The Alcohol and Gaming Commission of Ontario announced Tuesday that it will end the transition period for unregulated operators and suppliers in the province on Oct. 31.
Standard 1.22 in the AGCO’s Registrar’s Standards for Internet Gaming will come into effect on Halloween. It reads as follows:
Operators and gaming-related suppliers must cease all unregulated activities if, to carry out those same activities in iGaming Ontario’s regulated online lottery scheme, it would require registration under the GCA (Gaming Control Act).
Operators and gaming-related suppliers shall not enter into any agreements or arrangements with any unregistered person who is providing the operator or gaming-related supplier with any goods or services if, to provide those goods and services in iGaming Ontario’s regulated online lottery scheme, it would require registration under the GCA.
The AGCO said the changes are being implemented following the completion of industry-wide consultations on the matter, with the goal of “creating a safer, competitive and well-regulated internet gaming market for the people of Ontario.”
Regulators have been accepting applications since September 2021 in advance of the April 4 launch of Ontario’s regulated iGaming and sports betting market, which means gray operators will have had over a year to come into compliance by Oct. 31.
Applicants that are non-compliant with the new standard as of Oct. 31 will “risk having their application for registration refused,” and the AGCO will “take appropriate regulatory action against any registrant that does not meet this Standard.”
A list of unlicensed operators has been distributed by the AGCO to suppliers, advising them not to do business with unregulated companies.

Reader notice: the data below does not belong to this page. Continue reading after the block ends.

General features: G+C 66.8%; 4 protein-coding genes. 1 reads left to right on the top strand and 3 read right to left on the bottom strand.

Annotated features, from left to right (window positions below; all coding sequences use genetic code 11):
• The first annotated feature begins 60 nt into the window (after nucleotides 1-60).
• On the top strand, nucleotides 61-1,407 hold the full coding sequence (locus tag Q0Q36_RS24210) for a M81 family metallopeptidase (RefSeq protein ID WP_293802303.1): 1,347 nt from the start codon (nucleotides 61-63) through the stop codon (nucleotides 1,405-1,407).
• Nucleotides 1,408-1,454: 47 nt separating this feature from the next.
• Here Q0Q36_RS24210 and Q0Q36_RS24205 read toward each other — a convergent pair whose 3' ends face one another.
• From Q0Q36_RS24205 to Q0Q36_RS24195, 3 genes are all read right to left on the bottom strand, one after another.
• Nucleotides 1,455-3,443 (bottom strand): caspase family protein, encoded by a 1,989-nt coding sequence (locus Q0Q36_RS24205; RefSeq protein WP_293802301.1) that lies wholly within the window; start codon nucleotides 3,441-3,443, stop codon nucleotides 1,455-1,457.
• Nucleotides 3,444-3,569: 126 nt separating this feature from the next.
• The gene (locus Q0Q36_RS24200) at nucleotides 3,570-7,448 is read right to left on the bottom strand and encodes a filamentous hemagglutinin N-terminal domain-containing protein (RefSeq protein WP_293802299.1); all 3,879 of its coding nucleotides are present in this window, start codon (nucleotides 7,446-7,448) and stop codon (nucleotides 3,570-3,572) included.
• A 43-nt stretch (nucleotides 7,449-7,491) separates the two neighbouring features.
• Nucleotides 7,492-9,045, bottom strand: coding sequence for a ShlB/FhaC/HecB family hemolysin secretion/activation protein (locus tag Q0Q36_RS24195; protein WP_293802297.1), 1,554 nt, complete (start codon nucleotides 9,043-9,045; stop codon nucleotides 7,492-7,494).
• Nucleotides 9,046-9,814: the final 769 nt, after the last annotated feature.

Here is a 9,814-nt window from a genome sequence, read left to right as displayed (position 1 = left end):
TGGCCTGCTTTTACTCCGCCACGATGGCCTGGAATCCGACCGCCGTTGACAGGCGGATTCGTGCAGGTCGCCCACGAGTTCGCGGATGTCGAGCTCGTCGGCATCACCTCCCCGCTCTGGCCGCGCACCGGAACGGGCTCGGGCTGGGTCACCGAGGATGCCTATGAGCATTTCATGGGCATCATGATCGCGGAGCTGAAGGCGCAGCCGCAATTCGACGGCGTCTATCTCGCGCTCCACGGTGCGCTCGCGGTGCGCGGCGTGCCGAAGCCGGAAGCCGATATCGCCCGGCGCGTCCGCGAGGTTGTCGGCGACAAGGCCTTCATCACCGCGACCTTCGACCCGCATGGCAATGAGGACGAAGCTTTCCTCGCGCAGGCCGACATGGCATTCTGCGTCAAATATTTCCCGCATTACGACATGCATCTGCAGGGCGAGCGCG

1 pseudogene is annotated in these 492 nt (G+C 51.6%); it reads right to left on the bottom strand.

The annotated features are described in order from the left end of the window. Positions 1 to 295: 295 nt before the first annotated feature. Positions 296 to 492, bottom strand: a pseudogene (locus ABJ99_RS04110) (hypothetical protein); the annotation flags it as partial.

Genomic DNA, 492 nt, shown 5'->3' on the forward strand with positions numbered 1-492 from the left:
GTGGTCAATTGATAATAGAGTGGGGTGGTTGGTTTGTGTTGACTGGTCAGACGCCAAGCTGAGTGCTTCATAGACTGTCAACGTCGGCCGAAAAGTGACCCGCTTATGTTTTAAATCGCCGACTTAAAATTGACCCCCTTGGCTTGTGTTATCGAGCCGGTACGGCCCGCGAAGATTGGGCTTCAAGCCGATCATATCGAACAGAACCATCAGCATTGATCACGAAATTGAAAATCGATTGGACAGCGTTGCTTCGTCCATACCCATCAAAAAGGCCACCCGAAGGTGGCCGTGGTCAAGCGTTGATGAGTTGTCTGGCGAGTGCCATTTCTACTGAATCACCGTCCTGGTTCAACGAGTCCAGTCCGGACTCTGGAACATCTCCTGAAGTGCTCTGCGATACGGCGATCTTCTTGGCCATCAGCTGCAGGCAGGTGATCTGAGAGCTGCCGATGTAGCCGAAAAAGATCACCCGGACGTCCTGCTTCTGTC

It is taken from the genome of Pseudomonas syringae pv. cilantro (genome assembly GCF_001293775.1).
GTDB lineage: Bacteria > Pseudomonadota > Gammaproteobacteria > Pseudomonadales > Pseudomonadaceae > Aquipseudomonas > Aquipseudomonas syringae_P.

Any illegal online gaming site operating after Oct. 31 would be breaking Canadian law and may be hearing from the Investigation and Enforcement Bureau (IEB), which is composed of Ontario Provincial Police officers and is fully integrated as a bureau within the AGCO, according to an industry source.
In order to operate legally in Ontario as of April 4, iGaming operators will need to secure a registration with the AGCO and also execute an operating agreement with its subsidiary, iGaming Ontario.
— Greg Warren (@GregwarrenBC) October 4, 2022
A very generous grace period
The AGCO noted in its release that one of its key objectives was to allow existing operators and gaming suppliers to move into the regulated market without causing significant interruption to their Ontario customer base. But the long grace period has been criticized by operators that became compliant on April 4.
“Black market operators … still live in Ontario, are not paying any tax or being held under the regulatory rules. Advertising is also very frustrating for operators playing by the rules,” one industry source previously told Sports Handle.
Operators like bet365, Pinnacle, Betway, Bodog, Bet99, and 888 have been taking wagers from Ontarians for many years prior to the regulation of the market in April. Betway, bet365, and 888 have officially transitioned to the regulated market already, and Bet99 and Pinnacle have both been licensed by the AGCO and are in the process of becoming fully compliant.
A recent study by Betting Hero concluded that 51% of Ontario bettors had placed a wager with a gray market operator prior to April 4, with bet365 (30%) and Betway (11%) being their preferred sportsbooks. A more comprehensive study conducted by Canada Sports Betting also confirmed the popularity of gray operators with Ontario’s sports bettors prior to April 4.
Research from the Canadian Gaming Association, a national trade association that represents leading operators and suppliers in Canada’s gaming, sports betting, esports, and lottery industries, suggests $4 billion (CAD) is wagered through offshore online sports wagering sites each year.
Ontario’s first market report stated that Ontarians wagered more than $4 billion (CAD) over the first three months since regulation, excluding promotional wagers. That produced a total revenue of $162 million from 492,000 player accounts, with 18 operators and 31 iGaming sites active during that time.
As of Wednesday afternoon, there were 40 live iGaming sites in Ontario, and that number is expected to continue to grow to around 70 by the end of the year. Ontario is currently the only Canadian province to adopt an open iGaming model.